Have no fear, our community, is of great value. The love at the center of all we do remains unshaken by the unpredictable turbulence we encounter in life.

Bobby



Thursday, August 27, 2015

Bruce Davis Granted Parole For The Fourth Time

This just in..... Bruce has again been granted parole according to The LA Times


Bruce Davis, an associate of Charles Manson who was convicted in two of the nine killings tied to the cult, was found Thursday to be eligible for parole, corrections officials said.

The finding is now subject to a 120-day review and could still be blocked by Gov. Jerry Brown, according to a statement released by the state corrections department.

Sitting governors have stopped three previous attempts to grant parole to Davis, 72. In 2013, Brown said Davis is "still dodging responsibility" for his role in the Manson family's gruesome actions in 1969.

Though he wasn't involved in the Tate-LaBianca killings, Davis was convicted in 1972 for the murders of Gary Hinman, an aspiring musician, and Donald "Shorty" Shea, a stuntman and employee at the Chatsworth ranch where Manson and his followers lived.

Davis claims he did not participate in the killings of actress Sharon Tate, who was married to director Roman Polanski and pregnant at the time, or Los Feliz residents Leno and Rosemary LaBianca.
In the 40 years he has spent in prison, Davis has married, fathered a child and earned a doctoral degree in religion.

Manson remains incarcerated at Corcoran State Prison, where he is serving a life sentence. His next parole hearing is scheduled for 2027.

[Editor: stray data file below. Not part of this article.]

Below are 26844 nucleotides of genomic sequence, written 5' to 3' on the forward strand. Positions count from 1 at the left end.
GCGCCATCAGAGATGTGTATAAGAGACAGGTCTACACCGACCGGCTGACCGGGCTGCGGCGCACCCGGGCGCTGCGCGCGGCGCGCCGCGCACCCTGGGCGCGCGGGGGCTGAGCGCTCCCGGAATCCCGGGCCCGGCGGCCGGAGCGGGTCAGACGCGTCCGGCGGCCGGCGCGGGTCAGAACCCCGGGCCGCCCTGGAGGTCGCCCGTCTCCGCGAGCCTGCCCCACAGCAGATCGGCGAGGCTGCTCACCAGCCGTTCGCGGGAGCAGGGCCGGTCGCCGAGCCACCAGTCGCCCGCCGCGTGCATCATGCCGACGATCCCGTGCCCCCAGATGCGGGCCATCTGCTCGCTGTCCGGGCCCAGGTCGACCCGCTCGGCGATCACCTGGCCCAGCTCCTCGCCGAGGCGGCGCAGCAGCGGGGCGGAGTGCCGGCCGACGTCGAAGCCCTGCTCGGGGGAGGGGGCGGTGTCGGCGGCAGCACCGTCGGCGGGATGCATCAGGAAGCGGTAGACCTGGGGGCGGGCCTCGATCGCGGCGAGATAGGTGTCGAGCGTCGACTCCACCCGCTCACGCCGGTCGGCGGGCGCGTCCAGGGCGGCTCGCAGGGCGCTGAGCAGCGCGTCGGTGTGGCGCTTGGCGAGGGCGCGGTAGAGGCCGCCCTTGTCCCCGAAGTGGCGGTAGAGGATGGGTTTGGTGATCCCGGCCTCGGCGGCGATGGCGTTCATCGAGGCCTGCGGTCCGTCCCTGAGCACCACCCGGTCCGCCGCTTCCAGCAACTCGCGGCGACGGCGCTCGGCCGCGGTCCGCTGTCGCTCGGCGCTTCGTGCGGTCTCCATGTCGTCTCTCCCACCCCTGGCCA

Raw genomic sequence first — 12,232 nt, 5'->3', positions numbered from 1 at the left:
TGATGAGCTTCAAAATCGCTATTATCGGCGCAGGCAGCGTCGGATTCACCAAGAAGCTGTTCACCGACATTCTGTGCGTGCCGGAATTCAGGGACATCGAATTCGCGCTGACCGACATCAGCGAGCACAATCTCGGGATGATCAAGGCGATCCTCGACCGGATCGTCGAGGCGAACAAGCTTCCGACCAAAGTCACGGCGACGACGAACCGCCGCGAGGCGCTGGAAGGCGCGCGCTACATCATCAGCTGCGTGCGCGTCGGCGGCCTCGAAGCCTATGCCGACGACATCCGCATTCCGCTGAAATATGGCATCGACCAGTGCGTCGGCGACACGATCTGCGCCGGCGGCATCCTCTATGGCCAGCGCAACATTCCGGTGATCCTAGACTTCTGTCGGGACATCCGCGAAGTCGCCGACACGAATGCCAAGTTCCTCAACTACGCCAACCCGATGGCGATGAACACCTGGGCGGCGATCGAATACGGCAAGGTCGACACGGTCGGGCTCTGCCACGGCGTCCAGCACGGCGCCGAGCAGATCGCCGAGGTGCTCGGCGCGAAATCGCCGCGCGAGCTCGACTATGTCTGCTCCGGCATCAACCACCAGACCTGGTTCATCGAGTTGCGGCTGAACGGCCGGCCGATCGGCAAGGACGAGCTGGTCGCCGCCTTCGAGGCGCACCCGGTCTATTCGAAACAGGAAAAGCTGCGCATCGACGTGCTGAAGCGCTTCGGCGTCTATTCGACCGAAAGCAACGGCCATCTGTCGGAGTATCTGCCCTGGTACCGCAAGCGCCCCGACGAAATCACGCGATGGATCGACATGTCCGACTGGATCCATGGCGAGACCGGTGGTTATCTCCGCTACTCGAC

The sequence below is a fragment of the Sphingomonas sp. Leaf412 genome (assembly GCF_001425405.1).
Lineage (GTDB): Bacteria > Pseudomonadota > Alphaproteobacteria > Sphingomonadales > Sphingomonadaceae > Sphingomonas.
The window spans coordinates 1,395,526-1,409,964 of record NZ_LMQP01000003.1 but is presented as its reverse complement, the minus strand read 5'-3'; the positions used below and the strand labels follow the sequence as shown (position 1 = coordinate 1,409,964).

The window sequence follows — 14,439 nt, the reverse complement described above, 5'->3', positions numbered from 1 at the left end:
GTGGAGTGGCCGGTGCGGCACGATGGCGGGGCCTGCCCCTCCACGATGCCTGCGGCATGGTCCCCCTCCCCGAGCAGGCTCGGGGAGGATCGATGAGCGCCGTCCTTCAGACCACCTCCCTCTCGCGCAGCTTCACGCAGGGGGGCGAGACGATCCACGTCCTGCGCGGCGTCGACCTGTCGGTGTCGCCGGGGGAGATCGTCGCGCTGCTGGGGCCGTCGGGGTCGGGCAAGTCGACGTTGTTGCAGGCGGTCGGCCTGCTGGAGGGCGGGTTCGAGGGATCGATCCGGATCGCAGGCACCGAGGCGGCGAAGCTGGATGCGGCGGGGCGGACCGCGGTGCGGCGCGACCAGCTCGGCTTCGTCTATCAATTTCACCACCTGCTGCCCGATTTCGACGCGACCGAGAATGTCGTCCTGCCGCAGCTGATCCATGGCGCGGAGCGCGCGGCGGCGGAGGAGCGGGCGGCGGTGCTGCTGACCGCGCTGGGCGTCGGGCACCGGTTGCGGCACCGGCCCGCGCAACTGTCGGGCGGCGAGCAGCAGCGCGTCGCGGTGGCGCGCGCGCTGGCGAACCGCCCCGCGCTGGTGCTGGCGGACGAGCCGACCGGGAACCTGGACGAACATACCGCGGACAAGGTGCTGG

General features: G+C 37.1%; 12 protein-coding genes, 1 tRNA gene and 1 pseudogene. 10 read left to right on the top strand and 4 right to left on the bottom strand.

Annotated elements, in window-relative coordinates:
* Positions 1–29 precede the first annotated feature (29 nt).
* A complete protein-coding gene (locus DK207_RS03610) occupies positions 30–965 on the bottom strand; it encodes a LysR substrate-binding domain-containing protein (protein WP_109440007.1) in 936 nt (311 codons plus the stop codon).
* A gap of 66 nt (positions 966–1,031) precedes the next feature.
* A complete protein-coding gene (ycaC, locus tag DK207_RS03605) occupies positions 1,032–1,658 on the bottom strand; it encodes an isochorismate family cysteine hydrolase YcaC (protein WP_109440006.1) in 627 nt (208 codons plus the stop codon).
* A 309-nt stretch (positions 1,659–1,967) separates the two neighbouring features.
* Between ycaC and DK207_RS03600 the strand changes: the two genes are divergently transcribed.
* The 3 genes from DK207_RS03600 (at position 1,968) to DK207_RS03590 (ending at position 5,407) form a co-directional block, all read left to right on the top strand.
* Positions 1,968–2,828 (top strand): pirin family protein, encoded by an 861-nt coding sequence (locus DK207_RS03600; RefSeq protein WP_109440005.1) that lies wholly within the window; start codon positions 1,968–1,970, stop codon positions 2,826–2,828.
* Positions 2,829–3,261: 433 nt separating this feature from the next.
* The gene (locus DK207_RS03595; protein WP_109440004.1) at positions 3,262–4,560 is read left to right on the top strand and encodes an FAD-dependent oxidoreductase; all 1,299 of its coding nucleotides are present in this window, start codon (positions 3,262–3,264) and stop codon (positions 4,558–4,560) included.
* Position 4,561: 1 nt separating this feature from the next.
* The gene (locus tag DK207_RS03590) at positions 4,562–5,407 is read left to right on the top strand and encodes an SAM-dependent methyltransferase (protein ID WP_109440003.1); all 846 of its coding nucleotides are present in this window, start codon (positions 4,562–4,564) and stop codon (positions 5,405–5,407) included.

Old, but interesting... Roman Polanski: A Film Memoir

Folks, you have most likely seen this documentary, since it came out in 2011, but it really is interesting to hear Roman Polanski discuss his childhood and all the horrors of what he experienced before, during & after the war, his wife's brutal murder and so on...

For those of you who have never seen it, Roman is interviewed by his old friend & business partner Andrew Braunsberg, who was actually there and answered the phone when Roman got the terrible news of his wife's murder.  Anyway, it is a good documentary, in my opinion. I enjoyed seeing photos that I had never seen before of Roman in his youth. There are some tearjerker moments in it too, so if you tend to weep easily, you might want some Kleenex handy...




Monday, August 24, 2015

The Agony and the Ecstasy - A Rare Interview with Christopher Jones

I'm currently in the middle of purging and sifting through very old artifacts related to TLB and other subjects. I found this MOVIELINE magazine from August, 1996 with the only interview Chris had done since he quit acting soon after Sharon's death. This interview is what made me seek him out and I got to know him very well not long after.

There's a reason Pamela Des Barres (Google her if you don't know who she is) was able to talk him into doing the interview. Can you guess what it is?

As you will see, the big red font in the middle of four pages actually reads from left to right as though you have the magazine spread open in front of you, seeing two pages at once.

Anyway, sorry for the sloppy scans but I'm not prepared to remove the pages from the magazine for the sake of perfection - the content is what matters.

Enjoy...!









Thursday, August 20, 2015

The Sylmar Standard Station And Rosemary LaBianca's Wallet

"Charlie gave Linda Kasabian the woman's wallet and told her to put it in the bathroom in the gas station and leave it there, hoping that somebody would find it and use the credit cards and thus be identified with the murders…."  Helter Skelter, page 245 (1975 paperback edition)